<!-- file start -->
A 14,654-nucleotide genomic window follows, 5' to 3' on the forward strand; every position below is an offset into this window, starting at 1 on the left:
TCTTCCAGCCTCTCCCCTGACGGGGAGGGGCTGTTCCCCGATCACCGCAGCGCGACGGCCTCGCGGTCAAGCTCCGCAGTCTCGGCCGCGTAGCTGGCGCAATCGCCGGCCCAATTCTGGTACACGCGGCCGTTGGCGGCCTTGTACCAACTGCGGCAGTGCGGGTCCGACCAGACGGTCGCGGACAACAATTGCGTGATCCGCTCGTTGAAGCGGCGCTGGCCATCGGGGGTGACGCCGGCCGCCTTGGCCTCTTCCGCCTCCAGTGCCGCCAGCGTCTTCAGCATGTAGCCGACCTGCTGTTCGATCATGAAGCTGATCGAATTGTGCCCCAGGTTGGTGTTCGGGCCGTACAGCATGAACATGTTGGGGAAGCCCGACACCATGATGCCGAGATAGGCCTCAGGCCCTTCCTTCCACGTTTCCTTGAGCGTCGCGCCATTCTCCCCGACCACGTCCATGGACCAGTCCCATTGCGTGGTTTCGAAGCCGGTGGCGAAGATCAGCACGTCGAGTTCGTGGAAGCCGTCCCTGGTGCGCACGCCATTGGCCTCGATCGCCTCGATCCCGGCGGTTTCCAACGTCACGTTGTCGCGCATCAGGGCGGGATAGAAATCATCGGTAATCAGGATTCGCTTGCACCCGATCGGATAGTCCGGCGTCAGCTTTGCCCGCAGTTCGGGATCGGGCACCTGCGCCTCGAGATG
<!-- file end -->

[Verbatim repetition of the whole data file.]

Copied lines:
A 14,654-nucleotide genomic window follows, 5' to 3' on the forward strand; every position below is an offset into this window, starting at 1 on the left:
TCTTCCAGCCTCTCCCCTGACGGGGAGGGGCTGTTCCCCGATCACCGCAGCGCGACGGCCTCGCGGTCAAGCTCCGCAGTCTCGGCCGCGTAGCTGGCGCAATCGCCGGCCCAATTCTGGTACACGCGGCCGTTGGCGGCCTTGTACCAACTGCGGCAGTGCGGGTCCGACCAGACGGTCGCGGACAACAATTGCGTGATCCGCTCGTTGAAGCGGCGCTGGCCATCGGGGGTGACGCCGGCCGCCTTGGCCTCTTCCGCCTCCAGTGCCGCCAGCGTCTTCAGCATGTAGCCGACCTGCTGTTCGATCATGAAGCTGATCGAATTGTGCCCCAGGTTGGTGTTCGGGCCGTACAGCATGAACATGTTGGGGAAGCCCGACACCATGATGCCGAGATAGGCCTCAGGCCCTTCCTTCCACGTTTCCTTGAGCGTCGCGCCATTCTCCCCGACCACGTCCATGGACCAGTCCCATTGCGTGGTTTCGAAGCCGGTGGCGAAGATCAGCACGTCGAGTTCGTGGAAGCCGTCCCTGGTGCGCACGCCATTGGCCTCGATCGCCTCGATCCCGGCGGTTTCCAACGTCACGTTGTCGCGCATCAGGGCGGGATAGAAATCATCGGTAATCAGGATTCGCTTGCACCCGATCGGATAGTCCGGCGTCAGCTTTGCCCGCAGTTCGGGATCGGGCACCTGCGCCTCGAGATG